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    ABSTRACT: Early embryo development requires the production and expenditure of large amounts of cellular energy for cell growth, division and differentiation. Consequently, information about energy metabolism is important for both fundamental and applied aspects of embryo biology. During early cleavage, the in-vitro development of embryos from a number of mammalian species is inhibited by glucose, hypoxanthina, and oxygen, and favoured by glutamine and antioxidants. The common factor in these effects may be oxygen radicals, which are severely detrimental to early embryo development. Glucose, hypoxanthine and oxygen can all increase the cellular production of oxygen radicals, while antioxidants can detoxify them. Glutamine metabolism can provide reducing equivalents for energy production and to counteract lipid peroxidation, under conditions where the metabolism of other substrates cannot. An understanding of the mechanisms of production and elimination of oxygen radicals in embryos may lead to significant improvements in the success of embryo culture and the practical techniques which depend on it.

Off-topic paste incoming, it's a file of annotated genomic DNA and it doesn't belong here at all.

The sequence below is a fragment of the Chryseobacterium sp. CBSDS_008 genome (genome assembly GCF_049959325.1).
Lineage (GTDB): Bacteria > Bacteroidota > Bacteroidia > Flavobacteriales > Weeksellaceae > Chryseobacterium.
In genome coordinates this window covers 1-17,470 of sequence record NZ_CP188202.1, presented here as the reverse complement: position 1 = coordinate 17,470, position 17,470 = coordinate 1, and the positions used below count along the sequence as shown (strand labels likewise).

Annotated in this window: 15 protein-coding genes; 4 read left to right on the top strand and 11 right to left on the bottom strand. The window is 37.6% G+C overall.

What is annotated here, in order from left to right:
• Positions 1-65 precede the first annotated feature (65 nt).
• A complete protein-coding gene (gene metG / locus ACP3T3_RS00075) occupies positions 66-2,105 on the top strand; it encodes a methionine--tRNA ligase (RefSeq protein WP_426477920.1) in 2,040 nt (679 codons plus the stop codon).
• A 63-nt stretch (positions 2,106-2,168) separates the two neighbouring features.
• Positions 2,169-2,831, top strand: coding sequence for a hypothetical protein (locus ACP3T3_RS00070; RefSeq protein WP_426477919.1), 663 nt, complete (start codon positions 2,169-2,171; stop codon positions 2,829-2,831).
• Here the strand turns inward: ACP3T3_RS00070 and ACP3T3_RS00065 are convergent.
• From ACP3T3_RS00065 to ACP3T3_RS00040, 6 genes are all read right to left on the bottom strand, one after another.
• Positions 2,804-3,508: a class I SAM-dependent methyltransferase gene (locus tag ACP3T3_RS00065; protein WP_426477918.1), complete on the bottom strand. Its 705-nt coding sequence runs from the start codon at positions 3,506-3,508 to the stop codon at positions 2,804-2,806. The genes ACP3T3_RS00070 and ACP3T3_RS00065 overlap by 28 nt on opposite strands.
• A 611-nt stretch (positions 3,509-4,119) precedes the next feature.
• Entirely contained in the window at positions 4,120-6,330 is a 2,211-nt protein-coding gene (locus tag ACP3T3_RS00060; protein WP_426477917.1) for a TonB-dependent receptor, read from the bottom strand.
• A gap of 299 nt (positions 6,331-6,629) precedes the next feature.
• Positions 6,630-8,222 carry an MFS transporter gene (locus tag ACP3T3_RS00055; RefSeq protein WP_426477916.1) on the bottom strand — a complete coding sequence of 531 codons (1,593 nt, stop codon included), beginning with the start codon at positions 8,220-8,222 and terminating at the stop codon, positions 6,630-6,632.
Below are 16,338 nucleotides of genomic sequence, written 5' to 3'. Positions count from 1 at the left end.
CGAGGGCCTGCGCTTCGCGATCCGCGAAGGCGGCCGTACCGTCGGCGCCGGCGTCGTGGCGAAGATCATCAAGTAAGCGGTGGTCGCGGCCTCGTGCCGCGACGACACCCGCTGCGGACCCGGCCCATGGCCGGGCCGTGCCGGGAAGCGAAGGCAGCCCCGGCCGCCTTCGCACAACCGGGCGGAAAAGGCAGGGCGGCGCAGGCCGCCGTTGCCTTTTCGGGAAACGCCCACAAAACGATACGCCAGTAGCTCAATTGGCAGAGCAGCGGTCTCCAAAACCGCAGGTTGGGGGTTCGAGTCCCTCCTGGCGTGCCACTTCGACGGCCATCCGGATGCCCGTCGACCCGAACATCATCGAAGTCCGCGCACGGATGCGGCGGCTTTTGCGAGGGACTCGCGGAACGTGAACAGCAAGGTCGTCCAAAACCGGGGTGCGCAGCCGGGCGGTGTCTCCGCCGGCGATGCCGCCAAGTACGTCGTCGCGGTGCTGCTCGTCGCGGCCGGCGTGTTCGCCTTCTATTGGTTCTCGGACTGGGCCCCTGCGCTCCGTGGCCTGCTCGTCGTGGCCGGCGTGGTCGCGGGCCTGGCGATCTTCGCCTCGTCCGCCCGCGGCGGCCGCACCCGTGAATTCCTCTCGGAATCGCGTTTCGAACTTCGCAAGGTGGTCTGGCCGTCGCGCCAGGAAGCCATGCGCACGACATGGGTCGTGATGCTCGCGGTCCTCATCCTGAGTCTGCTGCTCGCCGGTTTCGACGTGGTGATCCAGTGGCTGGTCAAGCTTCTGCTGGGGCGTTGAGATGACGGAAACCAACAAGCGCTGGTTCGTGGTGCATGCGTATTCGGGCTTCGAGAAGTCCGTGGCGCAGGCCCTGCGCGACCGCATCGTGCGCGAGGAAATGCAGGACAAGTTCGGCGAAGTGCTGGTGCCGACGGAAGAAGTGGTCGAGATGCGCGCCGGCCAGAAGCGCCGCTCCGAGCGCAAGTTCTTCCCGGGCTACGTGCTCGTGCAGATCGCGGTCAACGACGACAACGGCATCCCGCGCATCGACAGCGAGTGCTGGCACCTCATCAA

No preview · Article · Jan 1992 · Theriogenology

Publication Stats

1k Citations
40.06 Total Impact Points


  • 1999
    • University College Dublin
      Dublin, Leinster, Ireland
  • 1989-1999
    • University of Guelph
      • Department of Biomedical Sciences
      XIA, Ontario, Canada
  • 1996
    • University of Milan
      Milano, Lombardy, Italy
  • 1995
    • Université du Québec à Montréal
      Montréal, Quebec, Canada
    • Dublin Zoo
      Dublin, Leinster, Ireland
  • 1988
    • Université de Montréal
      Montréal, Quebec, Canada